Fundamentals of bike handling

Fundamentals of bike handling | The MBA Podcast

Fundamentals of bike handlingIn this episode of the Mountain Bikes Apart podcast, we start a series of podcasts for new and beginner mountain bikers. In this first part of the series, we look at laying down some solid fundamentals when it comes to skills and bike handling.

This episode is perfect for those just starting out, but also for more experienced riders looking to pick up a few extra tips and ways to further improve their mountain bike riding.

Building confidence

We kick off this show with a good discussion about building and maintaining confidence on the bike, which is a big component of good riding. Commitment is perhaps the biggest thing when it comes to riding new, challenging trails and technical features, so we offer a few tips to make sure you don’t go into obstacles half-heartedly.

Riding with others that are better technical riders if perhaps the best of these, and following them into challenging obstacles can help get you past that crippling fear that comes from looking a section for too long. We’ve all been there!

Of course, it’s vital to have confidence in your bike as well your abilities, so we offer a few ways to make sure your steed is fit for the job, from checking that your bolts are tight to checking the function of your brakes too.

Railing corners and berms

Negotiating berms, turns and corners is a skill that most riders can improve, and is something that beginner riders often struggle with. Colin and I talk about some of the best ways to practise cornering and how to get both faster and smoother.

Body position and vision are some of the most important things to work on when it comes to cornering.

Looking where you want to enter and exit a turn will really help you position your bike just right to take a turn smoothly, and spotting the apex will help you know where to aim.

Leaning with your hips to position the bike below you will also help, as will ensuring your pedals are in the correct position. For instance, when taking a left hand corner, you’ll want your right foot down to avoid catching the inside pedal on the ground.

Carrying speed is the other big part of cornering that beginners often get wrong, and it’s critical to have this skill down if you’re going to be racing or simply want to improve flow out on the trail.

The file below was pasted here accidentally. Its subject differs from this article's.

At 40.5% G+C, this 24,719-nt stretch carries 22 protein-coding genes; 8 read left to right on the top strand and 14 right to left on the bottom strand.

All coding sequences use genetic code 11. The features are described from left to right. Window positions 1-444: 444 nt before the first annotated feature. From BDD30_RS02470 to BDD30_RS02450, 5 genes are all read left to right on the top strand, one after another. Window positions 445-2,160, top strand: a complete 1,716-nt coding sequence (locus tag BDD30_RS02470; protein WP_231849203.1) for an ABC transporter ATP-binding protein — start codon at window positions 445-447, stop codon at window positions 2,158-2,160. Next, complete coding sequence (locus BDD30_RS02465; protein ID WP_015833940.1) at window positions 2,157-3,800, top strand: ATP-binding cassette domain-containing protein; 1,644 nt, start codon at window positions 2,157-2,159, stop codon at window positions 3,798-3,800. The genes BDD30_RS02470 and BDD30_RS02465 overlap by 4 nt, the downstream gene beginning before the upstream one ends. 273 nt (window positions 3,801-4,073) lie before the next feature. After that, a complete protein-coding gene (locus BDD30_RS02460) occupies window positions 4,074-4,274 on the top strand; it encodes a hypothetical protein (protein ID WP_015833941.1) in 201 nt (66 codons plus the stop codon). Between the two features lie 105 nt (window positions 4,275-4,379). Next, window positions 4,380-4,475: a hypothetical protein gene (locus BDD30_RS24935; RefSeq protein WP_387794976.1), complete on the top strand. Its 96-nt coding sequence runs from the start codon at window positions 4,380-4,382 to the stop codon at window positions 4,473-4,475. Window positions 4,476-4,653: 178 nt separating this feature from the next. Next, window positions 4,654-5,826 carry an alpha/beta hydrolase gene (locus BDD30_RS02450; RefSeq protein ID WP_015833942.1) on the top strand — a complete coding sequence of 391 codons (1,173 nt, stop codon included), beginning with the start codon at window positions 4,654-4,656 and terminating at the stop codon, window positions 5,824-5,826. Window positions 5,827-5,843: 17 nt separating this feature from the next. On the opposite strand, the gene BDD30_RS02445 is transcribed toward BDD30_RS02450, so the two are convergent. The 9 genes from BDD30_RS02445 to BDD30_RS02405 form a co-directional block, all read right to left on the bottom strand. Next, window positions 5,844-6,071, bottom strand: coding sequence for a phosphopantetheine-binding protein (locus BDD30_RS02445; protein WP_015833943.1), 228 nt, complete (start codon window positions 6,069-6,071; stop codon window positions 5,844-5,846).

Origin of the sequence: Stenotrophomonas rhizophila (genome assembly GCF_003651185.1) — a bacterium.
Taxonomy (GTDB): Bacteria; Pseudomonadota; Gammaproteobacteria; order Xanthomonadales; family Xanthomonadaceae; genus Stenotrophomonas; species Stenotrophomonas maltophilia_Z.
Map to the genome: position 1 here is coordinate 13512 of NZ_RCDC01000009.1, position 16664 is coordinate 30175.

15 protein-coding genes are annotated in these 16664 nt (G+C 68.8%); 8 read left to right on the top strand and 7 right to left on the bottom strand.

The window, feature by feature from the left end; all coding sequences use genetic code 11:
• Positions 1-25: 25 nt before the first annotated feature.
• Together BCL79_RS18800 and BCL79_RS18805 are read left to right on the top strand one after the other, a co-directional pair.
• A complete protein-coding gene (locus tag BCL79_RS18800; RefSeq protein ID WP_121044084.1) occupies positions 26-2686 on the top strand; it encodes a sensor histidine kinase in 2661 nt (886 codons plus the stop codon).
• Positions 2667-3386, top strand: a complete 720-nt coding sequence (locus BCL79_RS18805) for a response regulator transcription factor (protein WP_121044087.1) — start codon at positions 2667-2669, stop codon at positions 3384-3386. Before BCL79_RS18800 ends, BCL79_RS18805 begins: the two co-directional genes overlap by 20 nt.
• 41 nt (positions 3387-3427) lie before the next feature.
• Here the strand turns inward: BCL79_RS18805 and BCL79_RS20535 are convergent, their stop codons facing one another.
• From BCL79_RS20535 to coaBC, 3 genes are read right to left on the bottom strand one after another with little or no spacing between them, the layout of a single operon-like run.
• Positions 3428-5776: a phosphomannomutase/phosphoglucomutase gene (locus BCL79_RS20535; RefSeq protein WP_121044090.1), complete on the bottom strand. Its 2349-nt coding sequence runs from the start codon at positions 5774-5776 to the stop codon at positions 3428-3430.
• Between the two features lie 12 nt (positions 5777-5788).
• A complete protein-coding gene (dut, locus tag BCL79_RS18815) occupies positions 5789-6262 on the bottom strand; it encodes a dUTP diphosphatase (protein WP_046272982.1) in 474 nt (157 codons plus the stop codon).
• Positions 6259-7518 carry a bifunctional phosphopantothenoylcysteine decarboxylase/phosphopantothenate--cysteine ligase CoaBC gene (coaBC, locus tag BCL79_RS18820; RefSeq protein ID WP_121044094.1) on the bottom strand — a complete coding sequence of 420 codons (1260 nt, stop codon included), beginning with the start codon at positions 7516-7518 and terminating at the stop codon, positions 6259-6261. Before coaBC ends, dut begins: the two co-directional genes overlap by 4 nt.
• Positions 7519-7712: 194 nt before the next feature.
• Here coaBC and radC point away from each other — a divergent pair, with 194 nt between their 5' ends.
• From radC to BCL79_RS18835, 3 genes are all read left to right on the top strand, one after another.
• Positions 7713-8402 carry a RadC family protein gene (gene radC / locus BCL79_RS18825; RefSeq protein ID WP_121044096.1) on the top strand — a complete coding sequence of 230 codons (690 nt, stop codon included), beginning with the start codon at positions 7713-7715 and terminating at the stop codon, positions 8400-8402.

Getting the majority of your braking done before the turn is the take away here, so that you’re not trying to brake whilst lent over in the turn. You’ll then be able to properly use the momentum of the turn to maintain your speed without the need to expend energy pedalling.

Climbing skills

When it comes to really making time in a race or getting up a steep and/or technical climb on the trail, climbing skills are paramount. Whilst it’s often fitness that can be the largest issue for newbie MTBers, there are some skills that can be used to improve climbing ability.

Using seated and standing climbing positions at the right time might be the biggest component of good climbing.

Standing climbing where you’re up on the pedals will help you put out more power when the trail is steep, but will limit the amount of traction you can maintain with the rear wheel.

Seated climbing on the other hand will keep pressure on the rear tyre and save energy, but isn’t as good for quick bursts of speed.

You can perch on the front or nose of the saddle to get the benefits of both, and this position is particularly useful on short and loose climbs, but can be a little uncomfortable on longer ones, where you’re best using a combination of sitting and standing.

New riders will also really benefit from learning to pace properly, especially on longer climbs. Try not to launch into longer climbs to quickly, instead riding smoothly and within yourself so that you can speed up towards the top if need be.

You always need to keep some energy in reserve in case the trail gets steeper and more technical!

Get in touch!

We want to know what you’d like to hear in future episodes, as well as what you thought about this show! Get in touch via the website, on Twitter where Colin is @colinmcgray and I’m @bytombell, or on my website at Catch you soon on the next episode!

Leave a Reply

Your email address will not be published. Required fields are marked *